This little guy has fought to survive neglect, has fought to survive in spite of the fact that he was probably a premie and way smaller than the other pups in his litter.

The beauty of this is that Goliath knows nothing of his problem. He is happy, playful, and just wants to explore and enjoy life. Radar, a cat, is his new best friend. Jessi and Koko are teaching him to put his nose to the ground and hunt. Koko is also teaching him to herd the cats to the old barn.

We will just have to see what happens from here on out, meanwhile giving him the chance to be a normal puppy, or as normal as possible under the circumstances.

Wednesday, August 5, 2009

The Puppy Dump

Why people just dump a litter of puppies anywhere is beyond me. Granted, most shelters and rescues are filled to capacity right now, but leaving them off where they have shelter and food, regardless of the ultimate outcome, is better than what could have happened to the three litters we recently acquired.

The first litter, age 6 weeks, was dumped at a foreclosed home site. Fortunately for the puppies, Charlie Brown, Sally, and Lucy, a neighbor spotted them and turned them in to animal control. However, by this time they were literally skin and bones, had been eating their own waste to survive, and two of them had two feet in the grave and the other two feet on banana peels. We had gone to pick up another dog and spotted them. We could not leave them there in that condition, because with the over crowding, euthanasia would have been the result. They are alive today and are now thriving.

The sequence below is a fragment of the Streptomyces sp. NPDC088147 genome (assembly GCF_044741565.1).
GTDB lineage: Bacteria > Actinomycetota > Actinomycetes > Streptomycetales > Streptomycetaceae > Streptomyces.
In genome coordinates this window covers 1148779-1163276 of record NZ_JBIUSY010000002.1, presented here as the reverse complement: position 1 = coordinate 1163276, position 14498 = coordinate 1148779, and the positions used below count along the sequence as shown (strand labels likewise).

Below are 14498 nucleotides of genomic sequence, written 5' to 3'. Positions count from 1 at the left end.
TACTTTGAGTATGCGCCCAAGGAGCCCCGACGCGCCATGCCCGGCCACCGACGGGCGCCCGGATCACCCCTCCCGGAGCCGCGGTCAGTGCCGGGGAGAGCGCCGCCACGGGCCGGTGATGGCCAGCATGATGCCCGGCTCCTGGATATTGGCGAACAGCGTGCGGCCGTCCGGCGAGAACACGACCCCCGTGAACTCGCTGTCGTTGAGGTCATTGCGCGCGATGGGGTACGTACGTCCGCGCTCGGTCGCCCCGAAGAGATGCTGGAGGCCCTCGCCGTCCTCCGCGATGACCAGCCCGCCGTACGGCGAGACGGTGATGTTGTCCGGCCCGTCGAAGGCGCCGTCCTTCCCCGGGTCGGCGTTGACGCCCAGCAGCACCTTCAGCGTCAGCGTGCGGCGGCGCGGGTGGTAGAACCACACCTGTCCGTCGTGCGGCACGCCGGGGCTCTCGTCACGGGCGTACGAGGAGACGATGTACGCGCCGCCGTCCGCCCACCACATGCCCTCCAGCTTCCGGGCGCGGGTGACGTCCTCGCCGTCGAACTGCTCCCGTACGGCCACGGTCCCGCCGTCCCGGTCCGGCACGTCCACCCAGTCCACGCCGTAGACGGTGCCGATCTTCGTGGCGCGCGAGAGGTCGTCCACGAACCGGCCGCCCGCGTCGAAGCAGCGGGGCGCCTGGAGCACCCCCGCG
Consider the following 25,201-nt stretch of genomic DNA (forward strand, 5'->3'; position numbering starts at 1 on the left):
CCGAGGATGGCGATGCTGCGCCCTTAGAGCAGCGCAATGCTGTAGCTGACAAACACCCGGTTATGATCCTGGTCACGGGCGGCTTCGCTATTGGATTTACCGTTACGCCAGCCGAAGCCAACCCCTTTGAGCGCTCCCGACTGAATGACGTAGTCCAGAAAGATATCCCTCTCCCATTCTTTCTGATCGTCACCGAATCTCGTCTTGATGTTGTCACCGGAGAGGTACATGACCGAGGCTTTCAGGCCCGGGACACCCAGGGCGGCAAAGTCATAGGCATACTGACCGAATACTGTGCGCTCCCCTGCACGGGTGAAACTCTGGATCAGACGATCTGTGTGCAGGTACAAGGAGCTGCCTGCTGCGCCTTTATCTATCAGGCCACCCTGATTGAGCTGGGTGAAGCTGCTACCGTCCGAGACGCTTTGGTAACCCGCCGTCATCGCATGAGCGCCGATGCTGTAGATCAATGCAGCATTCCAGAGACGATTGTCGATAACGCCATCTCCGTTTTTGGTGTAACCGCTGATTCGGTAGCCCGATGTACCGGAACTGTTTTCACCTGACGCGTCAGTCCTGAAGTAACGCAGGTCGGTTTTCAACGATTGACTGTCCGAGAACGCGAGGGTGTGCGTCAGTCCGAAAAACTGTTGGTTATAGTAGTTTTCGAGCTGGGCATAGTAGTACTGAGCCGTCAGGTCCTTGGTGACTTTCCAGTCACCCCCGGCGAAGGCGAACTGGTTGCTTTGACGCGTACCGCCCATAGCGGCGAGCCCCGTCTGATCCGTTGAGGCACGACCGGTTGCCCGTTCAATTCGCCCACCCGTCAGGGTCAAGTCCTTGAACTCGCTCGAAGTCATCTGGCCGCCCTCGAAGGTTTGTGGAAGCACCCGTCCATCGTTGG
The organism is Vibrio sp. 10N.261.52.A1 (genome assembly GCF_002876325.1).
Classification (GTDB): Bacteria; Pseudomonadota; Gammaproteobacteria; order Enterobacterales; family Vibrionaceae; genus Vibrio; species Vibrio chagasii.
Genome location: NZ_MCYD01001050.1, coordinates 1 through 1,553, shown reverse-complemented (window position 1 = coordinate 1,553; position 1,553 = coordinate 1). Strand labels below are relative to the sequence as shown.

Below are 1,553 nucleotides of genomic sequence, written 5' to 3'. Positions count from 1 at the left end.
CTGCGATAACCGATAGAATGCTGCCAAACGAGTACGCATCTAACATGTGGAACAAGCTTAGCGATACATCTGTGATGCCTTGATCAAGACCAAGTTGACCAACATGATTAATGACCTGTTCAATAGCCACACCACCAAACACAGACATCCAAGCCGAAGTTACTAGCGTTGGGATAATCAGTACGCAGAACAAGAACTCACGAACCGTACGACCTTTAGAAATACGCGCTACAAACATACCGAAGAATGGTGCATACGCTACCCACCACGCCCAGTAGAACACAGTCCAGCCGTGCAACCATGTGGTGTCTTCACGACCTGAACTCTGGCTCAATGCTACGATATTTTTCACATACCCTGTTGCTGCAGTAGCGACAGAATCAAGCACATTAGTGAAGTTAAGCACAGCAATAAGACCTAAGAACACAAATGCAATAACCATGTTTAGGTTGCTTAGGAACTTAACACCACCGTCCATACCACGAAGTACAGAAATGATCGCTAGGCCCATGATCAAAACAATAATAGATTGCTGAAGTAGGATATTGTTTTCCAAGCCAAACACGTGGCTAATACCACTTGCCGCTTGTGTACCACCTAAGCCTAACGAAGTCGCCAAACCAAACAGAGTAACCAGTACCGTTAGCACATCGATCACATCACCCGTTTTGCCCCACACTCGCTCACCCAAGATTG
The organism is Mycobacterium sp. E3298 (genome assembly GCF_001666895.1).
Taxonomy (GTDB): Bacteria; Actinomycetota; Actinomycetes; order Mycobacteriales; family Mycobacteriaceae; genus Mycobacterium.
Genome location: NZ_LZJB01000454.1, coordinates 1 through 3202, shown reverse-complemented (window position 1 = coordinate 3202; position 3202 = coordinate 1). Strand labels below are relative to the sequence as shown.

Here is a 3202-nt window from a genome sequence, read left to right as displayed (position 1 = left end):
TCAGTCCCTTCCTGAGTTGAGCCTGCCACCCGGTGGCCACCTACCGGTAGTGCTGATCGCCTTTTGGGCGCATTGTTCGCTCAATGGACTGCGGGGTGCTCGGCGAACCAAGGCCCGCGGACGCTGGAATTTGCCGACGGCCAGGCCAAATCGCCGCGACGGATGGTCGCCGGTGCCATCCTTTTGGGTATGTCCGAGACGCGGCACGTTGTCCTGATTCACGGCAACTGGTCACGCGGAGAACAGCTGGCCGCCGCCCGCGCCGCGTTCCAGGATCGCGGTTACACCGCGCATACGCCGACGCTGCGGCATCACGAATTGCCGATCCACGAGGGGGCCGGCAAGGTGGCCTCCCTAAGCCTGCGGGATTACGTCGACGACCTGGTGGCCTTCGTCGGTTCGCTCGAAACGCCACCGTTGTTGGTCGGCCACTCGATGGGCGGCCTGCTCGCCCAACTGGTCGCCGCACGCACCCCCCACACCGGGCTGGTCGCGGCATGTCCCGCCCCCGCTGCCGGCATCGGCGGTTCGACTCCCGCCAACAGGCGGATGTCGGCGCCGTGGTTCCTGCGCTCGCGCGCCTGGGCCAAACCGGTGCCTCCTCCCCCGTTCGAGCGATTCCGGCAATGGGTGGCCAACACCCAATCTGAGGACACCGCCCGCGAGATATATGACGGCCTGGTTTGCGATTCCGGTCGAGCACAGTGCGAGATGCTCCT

The second litter was left in an airline carrier crate which was left outside, while the owner left town for three days. A relative was supposed to come by and take care of the pups. No one showed up for two days, and there was monsoon like rain event. The puppies sat in the crate in their waste and water till someone called animal control. We were asked to help out because they needed special care. They were too weak to support their own weight and stained from the urine and feces they had been living in. Ethan and Ellie are also thriving and ready to look for new homes.

The third litter was dumped in a blackberry patch about 4 feet from a main roadway. The lady who found them routinely goes to pick wild blackberries and raspberries in that location. She figured that someone knew she was there about every 2 days and dumped them there figuring she would find them. She did manage to find homes for two of the three pups. We have Halle Blackberry, and she is teaching Goliath how to treat a lady.

The lady who found Halle said she called several organizations, and I was the only one who returned her call. One organization that she did talk to literally accused her of lying about finding the pups.